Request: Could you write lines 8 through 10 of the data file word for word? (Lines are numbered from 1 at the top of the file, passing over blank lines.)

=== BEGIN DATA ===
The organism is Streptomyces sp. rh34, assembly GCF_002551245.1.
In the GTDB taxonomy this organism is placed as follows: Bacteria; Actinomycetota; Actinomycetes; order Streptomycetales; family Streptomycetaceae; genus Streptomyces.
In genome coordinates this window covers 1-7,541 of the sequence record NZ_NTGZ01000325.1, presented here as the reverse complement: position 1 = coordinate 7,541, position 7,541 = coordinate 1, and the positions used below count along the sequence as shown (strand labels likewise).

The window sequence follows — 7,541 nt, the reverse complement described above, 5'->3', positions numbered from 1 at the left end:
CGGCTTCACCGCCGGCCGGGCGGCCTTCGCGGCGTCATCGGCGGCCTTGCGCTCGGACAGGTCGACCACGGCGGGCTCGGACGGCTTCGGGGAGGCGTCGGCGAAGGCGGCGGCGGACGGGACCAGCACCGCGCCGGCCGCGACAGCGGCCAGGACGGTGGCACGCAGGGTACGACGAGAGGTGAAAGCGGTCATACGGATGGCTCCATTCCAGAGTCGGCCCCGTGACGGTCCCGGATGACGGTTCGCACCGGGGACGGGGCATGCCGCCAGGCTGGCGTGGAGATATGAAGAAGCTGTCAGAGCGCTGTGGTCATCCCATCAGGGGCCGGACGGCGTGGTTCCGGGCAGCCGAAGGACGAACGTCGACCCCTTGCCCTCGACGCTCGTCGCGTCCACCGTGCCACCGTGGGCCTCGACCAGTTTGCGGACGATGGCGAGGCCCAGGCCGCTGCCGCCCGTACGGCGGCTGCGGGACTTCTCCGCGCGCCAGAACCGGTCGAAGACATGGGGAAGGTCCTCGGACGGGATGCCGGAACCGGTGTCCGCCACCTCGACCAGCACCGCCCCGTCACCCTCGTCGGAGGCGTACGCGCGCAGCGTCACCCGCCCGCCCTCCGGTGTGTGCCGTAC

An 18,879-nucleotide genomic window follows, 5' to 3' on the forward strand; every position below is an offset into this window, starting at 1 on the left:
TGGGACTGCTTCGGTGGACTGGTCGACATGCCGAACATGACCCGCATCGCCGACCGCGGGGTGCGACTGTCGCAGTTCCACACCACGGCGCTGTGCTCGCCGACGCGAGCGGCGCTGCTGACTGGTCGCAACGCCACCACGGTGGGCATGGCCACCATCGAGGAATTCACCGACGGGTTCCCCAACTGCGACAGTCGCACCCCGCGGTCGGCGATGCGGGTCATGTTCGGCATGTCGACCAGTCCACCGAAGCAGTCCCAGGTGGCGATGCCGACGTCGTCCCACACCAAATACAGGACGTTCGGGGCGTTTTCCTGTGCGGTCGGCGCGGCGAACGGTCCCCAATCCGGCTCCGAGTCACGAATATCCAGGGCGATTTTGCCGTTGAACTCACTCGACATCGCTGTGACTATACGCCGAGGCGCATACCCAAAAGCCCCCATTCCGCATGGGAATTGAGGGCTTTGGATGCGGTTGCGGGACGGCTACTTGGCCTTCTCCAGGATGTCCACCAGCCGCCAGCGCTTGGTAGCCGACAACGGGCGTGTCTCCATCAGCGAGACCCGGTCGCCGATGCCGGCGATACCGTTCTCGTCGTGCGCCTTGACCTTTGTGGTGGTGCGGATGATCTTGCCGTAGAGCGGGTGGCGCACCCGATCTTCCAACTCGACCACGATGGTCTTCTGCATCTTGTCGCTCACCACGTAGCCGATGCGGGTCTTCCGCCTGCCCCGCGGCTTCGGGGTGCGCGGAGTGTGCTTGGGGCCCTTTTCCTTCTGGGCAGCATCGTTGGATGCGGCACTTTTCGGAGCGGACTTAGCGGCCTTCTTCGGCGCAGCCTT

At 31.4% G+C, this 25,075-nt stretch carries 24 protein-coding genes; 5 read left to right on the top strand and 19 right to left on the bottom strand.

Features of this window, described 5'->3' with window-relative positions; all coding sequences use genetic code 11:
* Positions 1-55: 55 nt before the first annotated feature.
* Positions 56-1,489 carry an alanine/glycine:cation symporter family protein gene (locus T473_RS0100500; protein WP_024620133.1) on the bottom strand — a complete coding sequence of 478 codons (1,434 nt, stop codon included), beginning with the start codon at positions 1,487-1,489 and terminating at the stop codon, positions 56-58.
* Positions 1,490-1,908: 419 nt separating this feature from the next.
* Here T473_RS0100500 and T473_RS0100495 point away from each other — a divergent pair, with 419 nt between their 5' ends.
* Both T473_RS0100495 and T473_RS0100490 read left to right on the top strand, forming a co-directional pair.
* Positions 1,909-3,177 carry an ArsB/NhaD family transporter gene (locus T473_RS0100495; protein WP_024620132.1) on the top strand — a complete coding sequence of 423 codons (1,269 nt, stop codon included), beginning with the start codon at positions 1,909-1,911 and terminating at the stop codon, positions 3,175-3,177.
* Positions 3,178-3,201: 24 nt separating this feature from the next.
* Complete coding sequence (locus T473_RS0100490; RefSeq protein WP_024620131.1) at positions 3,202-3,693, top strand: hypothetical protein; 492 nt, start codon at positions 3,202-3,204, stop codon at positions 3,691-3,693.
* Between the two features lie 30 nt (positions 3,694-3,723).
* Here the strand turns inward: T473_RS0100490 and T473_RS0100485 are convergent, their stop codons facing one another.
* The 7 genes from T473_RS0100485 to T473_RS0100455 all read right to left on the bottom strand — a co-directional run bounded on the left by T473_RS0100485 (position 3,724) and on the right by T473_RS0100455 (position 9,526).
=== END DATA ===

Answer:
At 31.4% G+C, this 25,075-nt stretch carries 24 protein-coding genes; 5 read left to right on the top strand and 19 right to left on the bottom strand.

Features of this window, described 5'->3' with window-relative positions; all coding sequences use genetic code 11:
* Positions 1-55: 55 nt before the first annotated feature.